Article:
Wireless broadband to be cellular feast

'Oh WiMax, wherefore art thou?'

'Oh WiMax, wherefore art thou?'

Massive growth in wireless broadband services is being forecast, with the market set to be dominated by cellular technologies.

Telecoms analyst Analysys Mason predicts there will be a total of 2.1 billion wireless broadband customers globally generating $784bn in service revenue by 2015 - an increase of some 2,400 per cent.

Cellular broadband technologies - such as HSPA (aka 3.5G) and LTE (the next-gen long term evolution of 3G) - will take the largest share, with 20 times as many customers as alternative wireless broadband tech WiMax by the end of 2015.

Wireless from A to Z

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A is for Antivirus
B is for Bluetooth
C is for The Cloud
D is for dotMobi
E is for Email
F is for FMC
G is for GPS
H is for HSDPA
I is for i-mode
J is for Japan Air
K is for Korea
L is for LBS
M is for M2M
N is for NFC
O is for Operating systems
P is for Pubs
Q is for QoS
R is for Roaming
S is for Satellite
T is for TV
U is for UMTS
V is for Virgin
W is for WiMax
X is for XDA
Y is for Yucca
Z is for Zigbee

WiMax will contribute just two per cent of global revenue by then after failing to achieve significant market share, according to the analyst.

The analyst predicts the number of HSPA and HSPA+ customers will rise from 61 million globally by the end of 2008 to 1.1 billion by the end of 2015. This increase will be down to GSM operators taking the obvious cellular route for their technology's evolution, it said.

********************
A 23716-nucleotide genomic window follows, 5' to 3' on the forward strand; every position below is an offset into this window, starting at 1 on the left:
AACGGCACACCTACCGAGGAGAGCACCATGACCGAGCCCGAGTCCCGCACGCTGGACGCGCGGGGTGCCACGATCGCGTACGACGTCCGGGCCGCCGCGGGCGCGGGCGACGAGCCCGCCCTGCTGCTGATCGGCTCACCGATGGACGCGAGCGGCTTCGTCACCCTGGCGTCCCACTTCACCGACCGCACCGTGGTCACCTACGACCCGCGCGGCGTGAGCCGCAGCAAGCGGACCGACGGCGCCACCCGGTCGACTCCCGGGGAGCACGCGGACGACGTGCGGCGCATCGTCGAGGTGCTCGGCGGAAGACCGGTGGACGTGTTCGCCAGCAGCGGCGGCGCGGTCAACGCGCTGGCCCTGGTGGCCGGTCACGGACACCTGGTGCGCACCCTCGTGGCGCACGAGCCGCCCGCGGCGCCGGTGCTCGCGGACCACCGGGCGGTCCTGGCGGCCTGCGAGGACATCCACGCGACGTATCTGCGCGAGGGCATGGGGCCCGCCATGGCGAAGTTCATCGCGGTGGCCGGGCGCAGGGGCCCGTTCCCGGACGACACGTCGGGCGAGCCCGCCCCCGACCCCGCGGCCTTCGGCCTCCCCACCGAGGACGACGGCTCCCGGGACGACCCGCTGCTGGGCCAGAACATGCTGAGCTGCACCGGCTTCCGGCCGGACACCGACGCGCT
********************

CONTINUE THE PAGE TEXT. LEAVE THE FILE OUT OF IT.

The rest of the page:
Writing in a report entitled Wireless broadband forecasts for 2008-2015: HSPA, HSPA+, EV-DO, LTE and WiMax, co-author Dr Mark Heath said HSPA will support the vast majority (88 per cent) of all wireless broadband consumers by the end of this year - and its importance is set to continue for years to come.

HSPA and HSPA+ will carry on playing an important role, supporting 54 per cent of users by the end of 2015 despite the increasing availability of the 4G offerings LTE and WiMax, he added.

Report co-author Dr Alastair Brydon added the "vast majority" of mobile network operators will upgrade to LTE rather than WiMax, "resulting in over four times more LTE users [then WiMax] by the end of 2015".

By 2015 the analyst says WiMax customers will number just 98 million - with the vast majority (92 per cent) in developing regions.

The report suggests WiMax will do best in the developing world, owing to the lack of fixed-line infrastructure there. In developed markets it will be squeezed by both fixed and cellular broadband services, it adds.

WiMax has made modest progress in the UK, with three commercial networks up and running in parts of Manchester, Milton Keynes and Warwick, and a greater number of business networks. But there are as yet no plans as grand in Blighty as US telco Sprint Nextel's plan to build a nationwide WiMax network.